I'll share what I'm doing. I might buy a home within 5-20 years if I find something I like at a good price. Maybe I'll buy one, maybe I won't. Our "time horizons" may be similar. For example, if we saw a brutal housing crash in BC next year, I would absolutely be out there looking for something I like.

In any case, because it's really not clear when I might make a purchase, I decided to keep investing my capital. However, I'm using a low volatility method so that there aren't big fluctuations. This way, I should theoretically be able to cash out my investments at any time without having to worry about depressed prices (like a bear market in stocks). And I like this approach because I might need the money for other things as well, like investing in my own business, so it doesn't really have to be a real state purchase.

The posts in this thread describe the kind of investments I've chosen, but the main point is that I'm using a portfolio with low volatility. My specific holdings are posted here. It's based on diversified asset allocation and the permanent portfolio concept.

I've been happy with this tradeoff. I get a higher return than cash (actually 7% CAGR since I started) with reasonable stability. I feel it's the best of both worlds, and this way I have the option to buy a house or use my capital for business creation, at any time I want without being totally at the whims of the stock market.
 

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Discussion Starter #9
Thanks James, I'll take a closer look at those tomorrow.

Do you have any thoughts on the Tangerine Balanced Income Portfolio? With 30% stocks it seems very similar to your asset allocation, minus the gold. Returns are 5.37% annualized over the last 10 years.


It seems like adding a gold allocation increases returns, but possibly increases risk as well? Again, I'll have to review this more in depth.
 

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Thanks James, I'll take a closer look at those tomorrow.

Do you have any thoughts on the Tangerine Balanced Income Portfolio? With 30% stocks it seems very similar to your asset allocation, minus the gold. Returns are 5.37% annualized over the last 10 years.
Nice find! This does look similar to my portfolio. It's their most conservative allocation, 30% stocks 70% bonds. Yes this should offer a similar experience to how I invest. Here's their annual returns history for Balanced Income Portfolio and it looks pretty steady so far. A quick calculation shows it would have returned -8% in 2008 which isn't so bad either.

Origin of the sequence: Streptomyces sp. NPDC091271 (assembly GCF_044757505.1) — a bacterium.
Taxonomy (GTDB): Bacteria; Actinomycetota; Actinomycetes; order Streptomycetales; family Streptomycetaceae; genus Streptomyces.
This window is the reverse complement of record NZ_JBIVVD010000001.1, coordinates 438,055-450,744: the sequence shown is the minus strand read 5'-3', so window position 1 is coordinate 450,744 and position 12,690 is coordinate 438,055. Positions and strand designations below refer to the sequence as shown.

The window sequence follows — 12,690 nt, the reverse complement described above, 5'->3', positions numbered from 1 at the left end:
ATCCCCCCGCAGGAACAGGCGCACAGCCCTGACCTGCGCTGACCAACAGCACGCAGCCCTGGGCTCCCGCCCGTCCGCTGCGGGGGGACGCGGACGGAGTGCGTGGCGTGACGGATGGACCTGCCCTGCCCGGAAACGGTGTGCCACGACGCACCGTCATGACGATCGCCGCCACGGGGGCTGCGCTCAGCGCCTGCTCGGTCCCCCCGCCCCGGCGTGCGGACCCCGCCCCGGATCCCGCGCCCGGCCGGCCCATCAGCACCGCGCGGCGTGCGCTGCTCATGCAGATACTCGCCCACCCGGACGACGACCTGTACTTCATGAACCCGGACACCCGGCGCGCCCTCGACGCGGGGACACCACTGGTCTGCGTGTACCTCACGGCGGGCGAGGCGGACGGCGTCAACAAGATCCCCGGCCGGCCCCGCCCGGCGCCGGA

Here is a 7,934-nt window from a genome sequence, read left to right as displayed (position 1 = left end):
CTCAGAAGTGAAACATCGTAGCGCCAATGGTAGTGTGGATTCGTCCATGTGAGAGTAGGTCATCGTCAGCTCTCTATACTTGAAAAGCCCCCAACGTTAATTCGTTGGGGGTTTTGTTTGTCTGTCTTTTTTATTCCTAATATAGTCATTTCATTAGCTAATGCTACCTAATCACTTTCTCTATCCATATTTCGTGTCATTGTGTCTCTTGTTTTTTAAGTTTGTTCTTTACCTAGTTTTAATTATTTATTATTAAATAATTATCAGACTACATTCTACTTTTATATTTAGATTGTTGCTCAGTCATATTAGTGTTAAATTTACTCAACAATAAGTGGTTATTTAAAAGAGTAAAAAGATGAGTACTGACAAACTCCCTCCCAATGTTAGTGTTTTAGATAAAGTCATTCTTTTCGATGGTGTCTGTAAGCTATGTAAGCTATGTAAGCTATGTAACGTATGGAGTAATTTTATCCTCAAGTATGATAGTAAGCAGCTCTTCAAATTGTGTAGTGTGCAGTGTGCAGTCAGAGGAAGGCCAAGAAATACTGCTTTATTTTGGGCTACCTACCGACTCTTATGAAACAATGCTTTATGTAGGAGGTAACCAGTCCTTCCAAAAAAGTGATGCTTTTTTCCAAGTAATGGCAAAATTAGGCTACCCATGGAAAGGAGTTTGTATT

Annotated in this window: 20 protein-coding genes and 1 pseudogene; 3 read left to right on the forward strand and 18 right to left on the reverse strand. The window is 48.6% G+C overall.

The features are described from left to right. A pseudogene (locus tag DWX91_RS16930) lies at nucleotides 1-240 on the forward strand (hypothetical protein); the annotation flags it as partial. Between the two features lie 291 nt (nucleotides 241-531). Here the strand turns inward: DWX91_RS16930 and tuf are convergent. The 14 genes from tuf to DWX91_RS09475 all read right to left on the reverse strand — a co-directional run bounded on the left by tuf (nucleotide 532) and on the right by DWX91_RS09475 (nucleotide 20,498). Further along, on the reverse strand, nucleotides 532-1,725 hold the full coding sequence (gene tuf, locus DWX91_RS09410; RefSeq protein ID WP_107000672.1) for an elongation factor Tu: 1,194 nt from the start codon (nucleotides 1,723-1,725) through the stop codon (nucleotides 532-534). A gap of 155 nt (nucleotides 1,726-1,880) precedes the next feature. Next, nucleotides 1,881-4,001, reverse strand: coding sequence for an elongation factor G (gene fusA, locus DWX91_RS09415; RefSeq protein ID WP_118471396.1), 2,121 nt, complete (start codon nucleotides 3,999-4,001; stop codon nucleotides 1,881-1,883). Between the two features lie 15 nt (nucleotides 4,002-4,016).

20623
 

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Do you have any thoughts on the Tangerine Balanced Income Portfolio?
It's possible to estimate (through back-testing) how this mutual fund would have done all the way back to 2002. Here's a link to an equivalent portfolio using ETFs. The mutual fund is probably better (and much easier) but the ETF mix will give a rough approximation. However, you'd probably want to subtract about 1% performance per year from all the following numbers

What the back-test shows is pretty encouraging, since 2002:
5.6% CAGR nominal return --> 4.6% after MER
3.5% CAGR real return after inflation --> 2.5% after MER
Worst year was -7% --> as mentioned above -8% after MER

So over the longer term, that's 4.6% CAGR annual performance or 2.5% real return. It's lower than the performance you quoted for 10 years but that's because this longer period includes the 2008 crash whereas 10 years is a very strong period for stocks.

Those numbers may even be a bit pessimistic since the MER difference isn't a full 1% drop... you might subtract 0.5% instead.

I think it's a very sensible conservative allocation, relatively low volatility, and still a positive return after inflation.
 

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Nathan, I truly believe you should concentrate on the question if you want to own a house or not.

If you want to buy, then focus on your budget and getting the down payment together, explore alternative options, etc.